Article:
Holly Carter, a candidate for the District 6 seat on the Fresno City Council, has violated campaign-finance laws by, among other things, paying her own company for campaign consulting, according to a complaint filed with the state’s political watchdog.
Fresno business owner and political activist Tal Cloud filed a complaint with the state’s Fair Political Practices Commission, alleging three state law violations in Carter’s campaign finance report ending Dec. 31 of last year. They are:
▪ A payment of $4,326.79 to Carter from the campaign that appears to be reimbursement for purchases she made related to the campaign, such as signs and web hosting services.
▪ $6,899.33 owed by the campaign to Carter & Co. Communications. Carter is the company’s founder and president.
▪ $256.44 owed by the campaign to Carter that also appears to be a reimbursement.
The truth isn’t politically motivated. The facts are the facts.
Fresno political consultant Tim Orman, who is working for Jeremy Pearce, one of Holly Carter’s opponents
In an email, former Fresno City Councilman Jerry Duncan, who is listed on the campaign-finance report as Carter’s treasurer, called the allegations “baseless.”
“At the start of the campaign, we retained one of the top companies in California to help us with our state reporting,” Duncan said. “As a matter of fact, their software is being used by candidates all over the state. They assure us that everything that has been reported is allowable. They took an additional step and verified their conclusion with the FPPC. They know what they are doing.”
Attorneys and treasurers who are experts in campaign-finance law, however, say there may be something to the complaint.
For instance, on the $4,326 reimbursement, the correct process would have been for Carter to first put the money into her campaign account, and then have the campaign make the purchases, instead of Carter spending the money and then seeking reimbursement.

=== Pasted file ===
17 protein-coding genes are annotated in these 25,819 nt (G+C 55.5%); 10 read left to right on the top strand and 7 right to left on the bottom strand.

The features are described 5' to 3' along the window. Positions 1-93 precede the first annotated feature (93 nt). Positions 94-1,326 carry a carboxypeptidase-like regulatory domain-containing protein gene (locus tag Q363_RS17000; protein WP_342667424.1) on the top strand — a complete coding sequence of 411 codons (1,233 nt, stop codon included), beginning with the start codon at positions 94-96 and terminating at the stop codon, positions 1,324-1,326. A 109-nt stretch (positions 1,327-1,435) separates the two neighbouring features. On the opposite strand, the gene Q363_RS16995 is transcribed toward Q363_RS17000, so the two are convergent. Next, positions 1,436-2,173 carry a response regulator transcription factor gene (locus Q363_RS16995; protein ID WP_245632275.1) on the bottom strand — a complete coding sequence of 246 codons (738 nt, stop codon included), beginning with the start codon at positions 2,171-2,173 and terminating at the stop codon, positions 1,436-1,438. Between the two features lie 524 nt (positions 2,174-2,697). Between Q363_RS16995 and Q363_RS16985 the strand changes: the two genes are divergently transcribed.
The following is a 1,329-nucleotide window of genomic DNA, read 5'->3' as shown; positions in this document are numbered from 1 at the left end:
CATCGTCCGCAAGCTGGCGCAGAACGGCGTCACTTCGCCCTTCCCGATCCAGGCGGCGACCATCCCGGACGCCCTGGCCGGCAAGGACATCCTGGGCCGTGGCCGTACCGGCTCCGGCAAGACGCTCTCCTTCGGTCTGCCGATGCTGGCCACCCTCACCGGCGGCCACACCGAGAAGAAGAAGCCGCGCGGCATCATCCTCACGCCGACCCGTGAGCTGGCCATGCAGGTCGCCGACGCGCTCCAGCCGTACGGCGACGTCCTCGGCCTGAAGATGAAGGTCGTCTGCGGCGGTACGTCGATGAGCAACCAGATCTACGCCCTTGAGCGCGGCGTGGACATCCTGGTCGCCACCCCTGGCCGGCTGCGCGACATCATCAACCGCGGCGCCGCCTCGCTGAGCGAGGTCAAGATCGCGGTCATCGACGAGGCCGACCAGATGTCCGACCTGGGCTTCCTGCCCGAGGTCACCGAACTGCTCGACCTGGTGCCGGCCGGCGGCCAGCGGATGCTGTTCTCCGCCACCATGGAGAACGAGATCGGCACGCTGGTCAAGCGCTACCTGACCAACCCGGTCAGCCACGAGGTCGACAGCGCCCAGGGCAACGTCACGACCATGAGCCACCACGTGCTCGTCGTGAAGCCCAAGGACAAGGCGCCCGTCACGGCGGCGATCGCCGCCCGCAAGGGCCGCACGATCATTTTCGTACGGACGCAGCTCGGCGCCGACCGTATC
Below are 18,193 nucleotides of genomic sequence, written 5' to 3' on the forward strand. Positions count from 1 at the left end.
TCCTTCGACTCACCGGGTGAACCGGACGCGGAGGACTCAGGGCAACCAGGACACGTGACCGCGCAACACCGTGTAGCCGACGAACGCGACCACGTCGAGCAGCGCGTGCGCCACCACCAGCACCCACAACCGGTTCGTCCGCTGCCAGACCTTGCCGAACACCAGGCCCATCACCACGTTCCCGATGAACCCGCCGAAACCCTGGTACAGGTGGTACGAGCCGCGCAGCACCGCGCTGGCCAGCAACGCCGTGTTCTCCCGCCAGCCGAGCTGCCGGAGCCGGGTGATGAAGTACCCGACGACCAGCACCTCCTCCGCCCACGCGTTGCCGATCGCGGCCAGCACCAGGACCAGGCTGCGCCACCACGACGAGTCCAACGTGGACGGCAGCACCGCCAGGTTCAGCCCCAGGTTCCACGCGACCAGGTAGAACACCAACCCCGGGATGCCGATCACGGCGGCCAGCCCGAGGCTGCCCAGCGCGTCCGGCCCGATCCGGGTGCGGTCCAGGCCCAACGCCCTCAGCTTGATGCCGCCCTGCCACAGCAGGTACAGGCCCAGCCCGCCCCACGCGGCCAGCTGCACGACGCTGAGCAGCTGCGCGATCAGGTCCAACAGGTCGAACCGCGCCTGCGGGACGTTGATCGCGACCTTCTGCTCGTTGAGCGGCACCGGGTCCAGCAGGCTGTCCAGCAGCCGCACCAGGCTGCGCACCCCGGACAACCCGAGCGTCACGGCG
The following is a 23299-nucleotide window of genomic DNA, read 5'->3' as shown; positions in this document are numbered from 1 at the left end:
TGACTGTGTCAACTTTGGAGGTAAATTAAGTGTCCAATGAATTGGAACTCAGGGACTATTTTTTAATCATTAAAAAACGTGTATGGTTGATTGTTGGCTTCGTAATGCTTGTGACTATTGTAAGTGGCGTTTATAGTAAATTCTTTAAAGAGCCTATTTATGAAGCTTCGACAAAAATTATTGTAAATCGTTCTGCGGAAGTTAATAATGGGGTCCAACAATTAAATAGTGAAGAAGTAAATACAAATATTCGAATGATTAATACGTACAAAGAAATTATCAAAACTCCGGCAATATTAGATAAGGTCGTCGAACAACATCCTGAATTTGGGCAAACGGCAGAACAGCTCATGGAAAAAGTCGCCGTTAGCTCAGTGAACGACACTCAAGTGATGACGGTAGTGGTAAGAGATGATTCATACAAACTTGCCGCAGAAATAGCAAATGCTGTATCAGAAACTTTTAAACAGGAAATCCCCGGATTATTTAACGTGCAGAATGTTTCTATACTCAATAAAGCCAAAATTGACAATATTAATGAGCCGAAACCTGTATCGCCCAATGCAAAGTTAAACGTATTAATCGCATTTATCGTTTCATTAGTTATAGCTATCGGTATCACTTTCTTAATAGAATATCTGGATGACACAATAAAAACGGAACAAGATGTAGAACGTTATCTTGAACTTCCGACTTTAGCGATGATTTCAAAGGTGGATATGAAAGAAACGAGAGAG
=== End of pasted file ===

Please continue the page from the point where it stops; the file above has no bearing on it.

The only exceptions, attorneys and treasurers said, is to pay a filing fee or a ballot statement fee.
As for the campaign consulting payments to Carter’s company, state law says a candidate can’t get campaign money “for the performance of political, legislative, or governmental activities.”
Carter is one of four people seeking the District 6 seat, where current Councilman Lee Brand is termed out. Cloud, who filed the report, is related by marriage to Fresno campaign consultant Tim Orman, who is working for Jeremy Pearce, one of Carter’s opponents.
At the start of the campaign, we retained one of the top companies in California to help us with our state reporting. They assure us that everything that has been reported is allowable.
Jerry Duncan, Holly Carter campaign treasurer and former Fresno city councilman
Cloud – who has a long history of campaign involvement – was asked by Orman to take a look at Carter’s report.
Orman made no apologies for making the request to Cloud.
“The truth isn’t politically motivated,” he said. “The facts are the facts.”
Jay Wierenga, a spokesman for the state Fair Political Practices Commission, also known as the FPPC, said the agency received Cloud’s complaint last week.
Carter’s campaign finance report in question was from last year. This year, Fresno City Council candidates were not legally allowed to start raising money until Feb. 15, but serious candidates always lend themselves money to jump-start their campaign.
On Dec. 31, Carter loaned her campaign $30,000. In that same report, she listed more than $13,100 in expenses, including $7,240 in unpaid bills, most of which were the consulting fees to her own company.
“Unlike her opponents, Ms. Carter has invested significant personal resources into her campaign because she believes strongly that Fresno deserves better than the ‘business as usual’ political behavior that has given local politics a bad name,” Duncan wrote in the email.
“The city has real and serious problems with public safety, vagrancy and our economic growth and Holly has and will continue to run a positive campaign based on communicating to the voters her achievable ideas that will make Fresno safer and more economically prosperous.”